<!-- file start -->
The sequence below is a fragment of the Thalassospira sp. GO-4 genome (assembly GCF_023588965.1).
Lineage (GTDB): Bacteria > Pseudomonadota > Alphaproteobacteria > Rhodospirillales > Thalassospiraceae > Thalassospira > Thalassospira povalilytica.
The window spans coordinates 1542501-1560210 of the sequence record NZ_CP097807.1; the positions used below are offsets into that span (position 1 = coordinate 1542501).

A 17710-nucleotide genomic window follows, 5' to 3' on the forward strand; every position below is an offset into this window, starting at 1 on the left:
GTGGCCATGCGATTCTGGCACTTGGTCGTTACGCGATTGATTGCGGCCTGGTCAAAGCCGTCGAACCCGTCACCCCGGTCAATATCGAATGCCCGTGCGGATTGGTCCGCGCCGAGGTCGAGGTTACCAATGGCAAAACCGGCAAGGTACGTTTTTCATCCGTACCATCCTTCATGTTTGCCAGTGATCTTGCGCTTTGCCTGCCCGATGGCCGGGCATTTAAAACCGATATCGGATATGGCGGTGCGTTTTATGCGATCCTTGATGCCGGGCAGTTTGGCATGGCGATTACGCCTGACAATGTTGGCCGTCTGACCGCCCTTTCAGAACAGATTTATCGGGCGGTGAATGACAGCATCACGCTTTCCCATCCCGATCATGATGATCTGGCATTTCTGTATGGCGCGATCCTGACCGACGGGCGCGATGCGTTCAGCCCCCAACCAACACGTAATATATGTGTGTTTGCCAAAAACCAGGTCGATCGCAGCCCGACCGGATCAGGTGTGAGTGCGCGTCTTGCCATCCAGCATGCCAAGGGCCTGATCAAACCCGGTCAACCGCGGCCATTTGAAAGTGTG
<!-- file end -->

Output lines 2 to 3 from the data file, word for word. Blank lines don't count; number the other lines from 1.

Lineage (GTDB): Bacteria > Pseudomonadota > Alphaproteobacteria > Rhodospirillales > Thalassospiraceae > Thalassospira > Thalassospira povalilytica.
The window spans coordinates 1542501-1560210 of the sequence record NZ_CP097807.1; the positions used below are offsets into that span (position 1 = coordinate 1542501).